Improving Teaching and Learning in Nepal (Partnerships Series No. 8)

Many developing countries have made substantial progress towards improving education attainment (the level of education attained by students) over the last two decades. At the same time, the instruction provided by teachers to students often remains of limited quality. This results in less than stellar education achievement (how much students actually learn). While students may do well enough on portions of examinations that rely for the most part on memorization, they tend to do less well when asked to think creatively or solve complex problems. This post, which is part of a series on partnerships, innovation, and evaluation in Rotary, tells the story of an innovative teacher training program in Nepal that has the potential of improving student learning substantially.

NTTI

Importance of Teacher Training

Outstanding in-service teacher training programs can make a major difference in how teachers teach, how much students learn, and how much they learn, especially among disadvantaged groups. Many factors influence student achievement, including factors that are beyond the control of schools such as a student’s socio-economic context. But teachers are the most important factor under the control of education systems to improve learning. Teachers also account for the bulk of public spending for education in developed and developing countries alike. For these reasons, there is increasing interest in finding ways to attract, retain, develop, and motivate great teachers.

The tasks of attracting, retaining, and motivating teachers fall squarely within the scope of the mission of Ministries of Education. Developing teachers is also a key responsibility and priority for the Ministries, but in this area there is also scope for nonprofits and organizations such as Rotary to play a role by helping to create great in-service training programs for teachers. The importance of in-service training and professional development to improve instruction is recognized by practitioners and policy makers. Three lessons emerge from the literature.

First, opportunities for teacher training and professional development should be made available. But not all programs achieve the same results. When in-service programs focus on changing pedagogy, the evidence suggests that they can improve teaching and as a result student achievement. By contrast, programs that merely provide additional teaching materials for teachers do not generate substantial gains.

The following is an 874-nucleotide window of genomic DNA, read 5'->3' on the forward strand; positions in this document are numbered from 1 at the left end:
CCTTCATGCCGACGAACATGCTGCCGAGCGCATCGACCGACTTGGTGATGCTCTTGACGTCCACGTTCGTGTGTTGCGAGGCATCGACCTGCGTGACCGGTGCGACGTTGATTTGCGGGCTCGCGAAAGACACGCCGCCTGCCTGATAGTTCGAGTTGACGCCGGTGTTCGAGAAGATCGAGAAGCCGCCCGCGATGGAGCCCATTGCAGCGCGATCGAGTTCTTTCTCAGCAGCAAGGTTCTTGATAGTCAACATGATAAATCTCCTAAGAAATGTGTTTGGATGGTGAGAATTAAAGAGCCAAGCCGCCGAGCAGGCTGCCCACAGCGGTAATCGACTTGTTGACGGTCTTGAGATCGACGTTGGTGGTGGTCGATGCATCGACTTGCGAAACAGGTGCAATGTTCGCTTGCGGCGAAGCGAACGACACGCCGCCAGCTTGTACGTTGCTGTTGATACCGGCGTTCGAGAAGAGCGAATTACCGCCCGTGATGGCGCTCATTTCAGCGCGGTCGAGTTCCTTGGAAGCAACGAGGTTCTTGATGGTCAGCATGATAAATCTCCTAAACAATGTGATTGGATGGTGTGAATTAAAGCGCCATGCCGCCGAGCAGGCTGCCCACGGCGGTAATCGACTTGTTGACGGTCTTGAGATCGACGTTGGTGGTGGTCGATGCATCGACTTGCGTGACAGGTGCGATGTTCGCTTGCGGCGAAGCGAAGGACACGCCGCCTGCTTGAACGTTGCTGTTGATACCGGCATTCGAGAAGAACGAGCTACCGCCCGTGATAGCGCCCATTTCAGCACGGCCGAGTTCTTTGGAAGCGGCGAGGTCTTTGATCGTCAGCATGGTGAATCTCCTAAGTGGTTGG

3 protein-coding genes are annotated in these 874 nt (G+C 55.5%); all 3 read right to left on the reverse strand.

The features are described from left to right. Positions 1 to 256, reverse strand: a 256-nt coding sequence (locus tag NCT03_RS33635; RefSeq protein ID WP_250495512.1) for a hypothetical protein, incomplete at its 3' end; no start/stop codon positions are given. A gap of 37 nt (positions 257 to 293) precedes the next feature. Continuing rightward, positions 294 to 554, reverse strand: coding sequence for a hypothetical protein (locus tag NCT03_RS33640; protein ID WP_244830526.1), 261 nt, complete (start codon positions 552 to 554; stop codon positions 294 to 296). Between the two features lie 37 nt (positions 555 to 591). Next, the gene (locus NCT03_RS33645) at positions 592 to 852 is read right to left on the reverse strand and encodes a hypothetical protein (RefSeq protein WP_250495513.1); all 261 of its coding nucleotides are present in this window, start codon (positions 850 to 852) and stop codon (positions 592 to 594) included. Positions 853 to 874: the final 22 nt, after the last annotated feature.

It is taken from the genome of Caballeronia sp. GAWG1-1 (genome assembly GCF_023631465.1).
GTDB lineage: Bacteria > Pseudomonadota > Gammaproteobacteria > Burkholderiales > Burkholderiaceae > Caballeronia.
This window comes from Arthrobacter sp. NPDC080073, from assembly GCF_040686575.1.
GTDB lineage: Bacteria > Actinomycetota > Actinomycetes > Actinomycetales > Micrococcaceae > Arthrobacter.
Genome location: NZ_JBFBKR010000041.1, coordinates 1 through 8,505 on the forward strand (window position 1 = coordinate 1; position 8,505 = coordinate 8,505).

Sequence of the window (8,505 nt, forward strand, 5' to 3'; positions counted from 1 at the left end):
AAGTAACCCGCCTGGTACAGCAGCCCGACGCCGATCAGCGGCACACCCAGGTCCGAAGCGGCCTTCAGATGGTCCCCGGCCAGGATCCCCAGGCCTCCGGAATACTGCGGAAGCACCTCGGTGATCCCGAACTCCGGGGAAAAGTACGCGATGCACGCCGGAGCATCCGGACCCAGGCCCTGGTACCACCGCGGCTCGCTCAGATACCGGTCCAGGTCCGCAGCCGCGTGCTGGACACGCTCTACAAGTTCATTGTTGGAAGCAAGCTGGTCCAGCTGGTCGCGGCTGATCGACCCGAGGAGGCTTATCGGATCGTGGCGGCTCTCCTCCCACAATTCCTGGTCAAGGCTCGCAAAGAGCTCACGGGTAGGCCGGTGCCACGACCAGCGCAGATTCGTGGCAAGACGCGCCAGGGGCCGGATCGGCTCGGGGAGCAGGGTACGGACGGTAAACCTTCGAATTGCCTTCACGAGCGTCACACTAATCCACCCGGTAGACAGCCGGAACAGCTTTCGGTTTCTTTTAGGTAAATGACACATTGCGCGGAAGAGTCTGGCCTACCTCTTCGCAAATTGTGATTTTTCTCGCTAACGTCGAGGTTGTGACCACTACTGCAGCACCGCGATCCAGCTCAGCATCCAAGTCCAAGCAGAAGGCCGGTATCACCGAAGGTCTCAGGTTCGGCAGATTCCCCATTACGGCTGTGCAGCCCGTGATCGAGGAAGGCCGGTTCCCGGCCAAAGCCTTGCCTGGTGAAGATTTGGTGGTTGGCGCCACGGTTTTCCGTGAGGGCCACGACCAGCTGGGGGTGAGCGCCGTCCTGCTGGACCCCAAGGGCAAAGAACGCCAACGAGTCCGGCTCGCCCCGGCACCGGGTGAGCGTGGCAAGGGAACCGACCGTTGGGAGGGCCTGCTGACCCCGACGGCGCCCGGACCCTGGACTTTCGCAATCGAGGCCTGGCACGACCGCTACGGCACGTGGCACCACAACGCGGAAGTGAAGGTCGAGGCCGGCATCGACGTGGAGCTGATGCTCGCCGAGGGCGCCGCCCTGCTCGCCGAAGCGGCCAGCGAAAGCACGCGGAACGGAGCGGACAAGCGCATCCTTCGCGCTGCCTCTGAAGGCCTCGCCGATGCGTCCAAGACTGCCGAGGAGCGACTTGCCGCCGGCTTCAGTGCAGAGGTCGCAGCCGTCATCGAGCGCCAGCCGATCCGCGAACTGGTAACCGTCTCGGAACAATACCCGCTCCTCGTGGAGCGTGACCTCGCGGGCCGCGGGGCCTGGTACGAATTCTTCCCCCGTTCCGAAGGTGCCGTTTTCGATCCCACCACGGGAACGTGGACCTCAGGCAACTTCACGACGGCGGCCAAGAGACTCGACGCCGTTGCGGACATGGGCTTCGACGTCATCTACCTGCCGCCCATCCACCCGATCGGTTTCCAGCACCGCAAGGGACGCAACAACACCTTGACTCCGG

Second, the contents of training programs aiming to change pedagogy matter as well. In-service training programs that expose teachers to best practices in instruction and actually show teachers how to implement these practices are more likely to generate positive change. Promoting collaboration between teachers, among others through teacher networks where teachers can exchange ideas is useful. Mentoring programs whereby junior teachers benefit from the guidance of experience teachers also tend to be effective. Other approaches tend to be less successful.

Third, it is important that in-service training and professional development programs target in priority the teachers who need help the most. Teachers who are struggling may benefit more than already great teachers from various programs. Similarly, students from disadvantaged backgrounds or living in poor areas also tend to benefit more from a higher quality instruction than better off students who have more help from their family at home. Identifying priority pockets of needs is most beneficial when implementing and teacher training programs.

Innovative Program in Nepal

Traditional instruction in Nepal relies on lecturing by teachers and memorization by students. Together with the Nepali NGO PHASE, NTTI (Nepal Teacher Training Innovations) has implemented innovative teacher training programs in Nepal for several years.  NTTI aims to train public schools teachers to make the classroom more interactive by coaching them on how to lead classroom discussions, facilitate group work, and ask questions to students to encourage individual thought. Instead of relying on punishment and at times shaming in the classroom to control student behavior, teachers are trained to use dynamic inquiry-based instruction methods and provide positive encouragement to motivate the students to learn. As the classroom becomes more participatory, students engage in their own learning.

The PHASE-NTTI model does not rely on one-off training. Instead it involves a cumulative cycle of trainings and intensive follow-up support to individual teachers. The aim is to help teachers move from an awareness of effective teaching practices to actual implementation of the practices in their own classrooms. The training model includes a series of teacher development courses: Introduction to Best Teaching Practices; Girls’ Sensitivity Training; and a Training of Trainers for those selected as Mentor Teachers.

The model includes pre- and post-training classroom observations, individual feedback received by teachers from Master Trainers, and follow up individual teacher support by Mentor Overall, the program is implemented over a two-year period in each school.

While no impact evaluation is yet available to measure the impact of the program, quantitative data obtained through pre- and post-training classroom observation are encouraging. In contrast to teacher-driven and student-silent classrooms, classrooms with trained teachers seem to be closer to functioning as hubs of learning.

Instead of only lecturing trained teachers lead classroom discussions, facilitate group work, and ask questions to encourage individual thought. Students learn how to make their own novel connections and think critically about what they hear and read. Qualitative data suggest that the program is appreciated by teachers and students.

Remaining Challenges and Conclusion

There have been challenges to which the program has had to adapt. The program did not work as well in secondary schools, so it now focuses on primary schools. Support from principals for teachers changing their pedagogical approach is needed, but not guaranteed. Distances to schools in rural areas make it hard to maintain regular contact after initial trainings. Lack of time for teachers to prepare lessons as advocated by the program is also a constraint. The structure of classroom time may limit creativity and inquiry-based teaching. The persistence of traditions harmful to girls in parts of the country is a major challenge to keep girls in school.